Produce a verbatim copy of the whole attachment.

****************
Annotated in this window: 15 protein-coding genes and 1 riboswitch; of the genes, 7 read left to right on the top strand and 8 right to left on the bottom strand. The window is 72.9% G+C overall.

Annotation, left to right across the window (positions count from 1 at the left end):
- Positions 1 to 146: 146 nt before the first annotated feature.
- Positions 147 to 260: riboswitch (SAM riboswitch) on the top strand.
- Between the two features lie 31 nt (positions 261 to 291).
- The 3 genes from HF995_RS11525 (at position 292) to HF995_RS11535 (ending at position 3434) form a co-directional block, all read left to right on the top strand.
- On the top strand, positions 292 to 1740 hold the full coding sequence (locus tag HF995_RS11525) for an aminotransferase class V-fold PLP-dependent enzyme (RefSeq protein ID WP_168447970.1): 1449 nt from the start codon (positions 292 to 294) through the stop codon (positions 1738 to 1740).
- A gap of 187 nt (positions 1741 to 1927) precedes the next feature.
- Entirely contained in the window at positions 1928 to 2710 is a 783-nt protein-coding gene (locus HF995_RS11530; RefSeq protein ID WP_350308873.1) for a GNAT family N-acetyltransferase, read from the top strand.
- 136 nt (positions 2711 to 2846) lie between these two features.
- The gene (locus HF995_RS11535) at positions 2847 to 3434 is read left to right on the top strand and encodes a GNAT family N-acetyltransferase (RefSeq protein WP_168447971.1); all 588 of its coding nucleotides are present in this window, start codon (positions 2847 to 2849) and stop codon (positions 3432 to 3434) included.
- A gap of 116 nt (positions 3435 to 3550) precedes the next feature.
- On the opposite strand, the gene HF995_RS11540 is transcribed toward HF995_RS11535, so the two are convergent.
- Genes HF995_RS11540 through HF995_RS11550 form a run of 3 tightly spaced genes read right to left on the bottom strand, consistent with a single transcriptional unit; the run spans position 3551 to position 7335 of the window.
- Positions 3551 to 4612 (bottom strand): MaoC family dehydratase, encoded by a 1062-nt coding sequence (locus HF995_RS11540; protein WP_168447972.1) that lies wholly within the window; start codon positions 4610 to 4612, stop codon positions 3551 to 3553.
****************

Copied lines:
Annotated in this window: 15 protein-coding genes and 1 riboswitch; of the genes, 7 read left to right on the top strand and 8 right to left on the bottom strand. The window is 72.9% G+C overall.

Annotation, left to right across the window (positions count from 1 at the left end):
- Positions 1 to 146: 146 nt before the first annotated feature.
- Positions 147 to 260: riboswitch (SAM riboswitch) on the top strand.
- Between the two features lie 31 nt (positions 261 to 291).
- The 3 genes from HF995_RS11525 (at position 292) to HF995_RS11535 (ending at position 3434) form a co-directional block, all read left to right on the top strand.
- On the top strand, positions 292 to 1740 hold the full coding sequence (locus tag HF995_RS11525) for an aminotransferase class V-fold PLP-dependent enzyme (RefSeq protein ID WP_168447970.1): 1449 nt from the start codon (positions 292 to 294) through the stop codon (positions 1738 to 1740).
- A gap of 187 nt (positions 1741 to 1927) precedes the next feature.
- Entirely contained in the window at positions 1928 to 2710 is a 783-nt protein-coding gene (locus HF995_RS11530; RefSeq protein ID WP_350308873.1) for a GNAT family N-acetyltransferase, read from the top strand.
- 136 nt (positions 2711 to 2846) lie between these two features.
- The gene (locus HF995_RS11535) at positions 2847 to 3434 is read left to right on the top strand and encodes a GNAT family N-acetyltransferase (RefSeq protein WP_168447971.1); all 588 of its coding nucleotides are present in this window, start codon (positions 2847 to 2849) and stop codon (positions 3432 to 3434) included.
- A gap of 116 nt (positions 3435 to 3550) precedes the next feature.
- On the opposite strand, the gene HF995_RS11540 is transcribed toward HF995_RS11535, so the two are convergent.
- Genes HF995_RS11540 through HF995_RS11550 form a run of 3 tightly spaced genes read right to left on the bottom strand, consistent with a single transcriptional unit; the run spans position 3551 to position 7335 of the window.
- Positions 3551 to 4612 (bottom strand): MaoC family dehydratase, encoded by a 1062-nt coding sequence (locus HF995_RS11540; protein WP_168447972.1) that lies wholly within the window; start codon positions 4610 to 4612, stop codon positions 3551 to 3553.